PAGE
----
Making the Federation work Better for All Australians'
Thank you to the University of Adelaide for the opportunity to deliver the Sir John Downer Oration.
Sir John Downer was born in Adelaide in 1843.
His father, Henry Downer, was a tailor who had migrated to the colony of South Australia from England five years earlier on the sailing ship Eden.
Sir John enjoyed significant success in the law, but public service soon called.
He entered political life in 1878, elected unopposed for the Barossa electorate where he was returned in eight successive elections.
Sir John went on to serve South Australia in various capacities.
He became South Australia’s Attorney-General in 1881 and served twice as Premier from 1885 to 1887 and then from 1892 to 1893.
While Sir John oversaw the growth and development of South Australia, he also had a bigger vision.
A national vision for the six colonies, which were at that time basically separate countries.
Returning from the first intercolonial convention in 1883, Sir John outlined to his dinner companions what he, and the others at the convention, were seeking to achieve:
“We consider we have been rallying around all Australia to bring it together in that union which is absolutely essential to the greatness which we all confidently anticipate for her”.
Sir John went on to play a major role in the subsequent debates and constitutional conventions that culminated in the Federation of Australia.
He also served as one of the first South Australian Senators in Australia’s first Parliament.
Sir John’s legacy lives on, both in the enduring words of the Constitution he helped to develop and in the significant contributions made by subsequent generations of his family to public life in Australia.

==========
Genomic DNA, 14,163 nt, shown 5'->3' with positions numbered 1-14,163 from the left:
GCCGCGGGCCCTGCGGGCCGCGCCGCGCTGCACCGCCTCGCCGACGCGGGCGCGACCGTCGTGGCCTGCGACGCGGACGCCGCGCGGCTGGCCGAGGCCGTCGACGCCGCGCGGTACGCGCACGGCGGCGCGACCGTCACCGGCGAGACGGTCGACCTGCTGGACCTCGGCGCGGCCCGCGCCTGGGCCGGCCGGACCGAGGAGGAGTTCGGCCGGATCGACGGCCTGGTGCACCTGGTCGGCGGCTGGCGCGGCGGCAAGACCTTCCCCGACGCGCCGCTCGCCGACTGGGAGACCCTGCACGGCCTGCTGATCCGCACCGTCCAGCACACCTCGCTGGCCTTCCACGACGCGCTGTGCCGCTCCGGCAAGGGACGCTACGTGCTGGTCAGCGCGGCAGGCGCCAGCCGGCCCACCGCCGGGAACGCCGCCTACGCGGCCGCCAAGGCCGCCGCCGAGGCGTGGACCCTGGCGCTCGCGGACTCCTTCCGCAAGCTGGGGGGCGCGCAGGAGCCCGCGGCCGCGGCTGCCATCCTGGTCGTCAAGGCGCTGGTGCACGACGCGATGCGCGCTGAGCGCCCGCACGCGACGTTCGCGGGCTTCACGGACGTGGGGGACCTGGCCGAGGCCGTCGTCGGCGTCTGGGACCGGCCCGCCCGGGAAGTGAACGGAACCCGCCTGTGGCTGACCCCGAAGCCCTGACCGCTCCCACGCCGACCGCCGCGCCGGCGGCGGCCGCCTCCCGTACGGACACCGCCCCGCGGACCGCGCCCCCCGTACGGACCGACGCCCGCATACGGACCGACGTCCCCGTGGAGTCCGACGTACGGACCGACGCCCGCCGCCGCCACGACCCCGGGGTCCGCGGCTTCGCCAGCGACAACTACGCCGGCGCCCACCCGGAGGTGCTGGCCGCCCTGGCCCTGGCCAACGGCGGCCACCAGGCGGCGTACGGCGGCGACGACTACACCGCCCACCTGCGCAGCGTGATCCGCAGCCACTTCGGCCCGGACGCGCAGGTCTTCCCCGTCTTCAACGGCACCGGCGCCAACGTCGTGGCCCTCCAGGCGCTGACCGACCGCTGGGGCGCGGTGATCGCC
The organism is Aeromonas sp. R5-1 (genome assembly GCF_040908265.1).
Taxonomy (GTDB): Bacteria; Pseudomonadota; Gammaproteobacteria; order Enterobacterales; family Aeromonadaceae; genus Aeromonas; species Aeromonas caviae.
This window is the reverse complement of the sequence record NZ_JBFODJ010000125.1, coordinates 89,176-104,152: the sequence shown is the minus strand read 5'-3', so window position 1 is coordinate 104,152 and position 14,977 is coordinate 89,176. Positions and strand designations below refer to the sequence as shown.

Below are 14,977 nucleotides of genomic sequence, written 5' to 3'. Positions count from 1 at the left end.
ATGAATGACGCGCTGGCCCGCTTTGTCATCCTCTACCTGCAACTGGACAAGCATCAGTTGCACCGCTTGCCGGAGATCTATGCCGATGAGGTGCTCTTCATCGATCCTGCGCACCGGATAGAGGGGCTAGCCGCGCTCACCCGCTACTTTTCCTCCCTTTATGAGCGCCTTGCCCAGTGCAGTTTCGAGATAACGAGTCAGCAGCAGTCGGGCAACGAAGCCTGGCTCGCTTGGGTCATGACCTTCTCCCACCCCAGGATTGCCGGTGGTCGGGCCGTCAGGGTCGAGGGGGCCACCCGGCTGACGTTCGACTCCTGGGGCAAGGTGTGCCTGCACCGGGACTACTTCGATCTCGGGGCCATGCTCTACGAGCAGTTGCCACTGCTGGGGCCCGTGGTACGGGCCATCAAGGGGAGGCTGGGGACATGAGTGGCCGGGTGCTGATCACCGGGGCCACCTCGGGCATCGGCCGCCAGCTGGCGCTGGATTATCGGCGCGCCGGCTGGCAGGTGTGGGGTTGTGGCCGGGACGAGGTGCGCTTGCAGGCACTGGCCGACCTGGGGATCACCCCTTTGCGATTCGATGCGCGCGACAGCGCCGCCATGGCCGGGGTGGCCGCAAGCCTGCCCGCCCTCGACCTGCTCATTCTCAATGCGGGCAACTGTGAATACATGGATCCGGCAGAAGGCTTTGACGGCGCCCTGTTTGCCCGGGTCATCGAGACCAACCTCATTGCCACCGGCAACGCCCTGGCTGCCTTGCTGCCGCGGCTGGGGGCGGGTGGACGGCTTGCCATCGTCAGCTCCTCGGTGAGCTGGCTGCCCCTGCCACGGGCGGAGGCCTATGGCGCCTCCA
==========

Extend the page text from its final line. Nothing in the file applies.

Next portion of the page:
Our journey towards Federation is embodied in the life and career of the statesman honoured in this biennial public lecture.
This evening I would like to discuss how our economy has changed since Federation, the challenges it faces today, how our Federation for all its faults has served us well and how all levels of government must work together to meet the challenges we face to ensure the prosperity of all Australians.
The Economic Context
The Australian economy has transformed since Federation.
It has become more diversified.
At Federation, the agricultural sector made up around 20 per cent of our economy and the manufacturing sector made up around 12 per cent.
Since then, the services sector has been steadily increasing in size and today makes up almost 70 per cent of our economy.
Our trading partners have shifted towards Asia.
At the turn of the 20th century the United Kingdom was our largest trading partner. Today China is our largest trading partner, comprising over a quarter of Australia’s trade in 2018.
And there have been significant rises in life expectancy and real incomes.
In the first decade of the 1900s, life expectancy at birth was 55 years for men and 59 years for women. Today, life expectancy at birth is nearly 81 years for men and 85 years for women.
Australia’s per capita real gross national income is now 75 per cent higher than levels in 1990 and more than 3 times higher than levels in 1960.
Australia is now the 14th largest economy in US dollars.
We have the fifth most traded currency and we are one of only 10 countries to have a AAA credit rating by all three major rating agencies.
But today’s economy is not without its challenges.
Drought is continuing to be a major economic and social challenge with over 95 percent of New South Wales and two-thirds of Queensland affected.
Farm GDP was down about 14 per cent in 2018-19 detracting around 0.2 percentage points from economic activity.
The challenges posed by our hot and dry continent have been made all too clear by the recent bush fires ravaging parts of New South Wales and Queensland.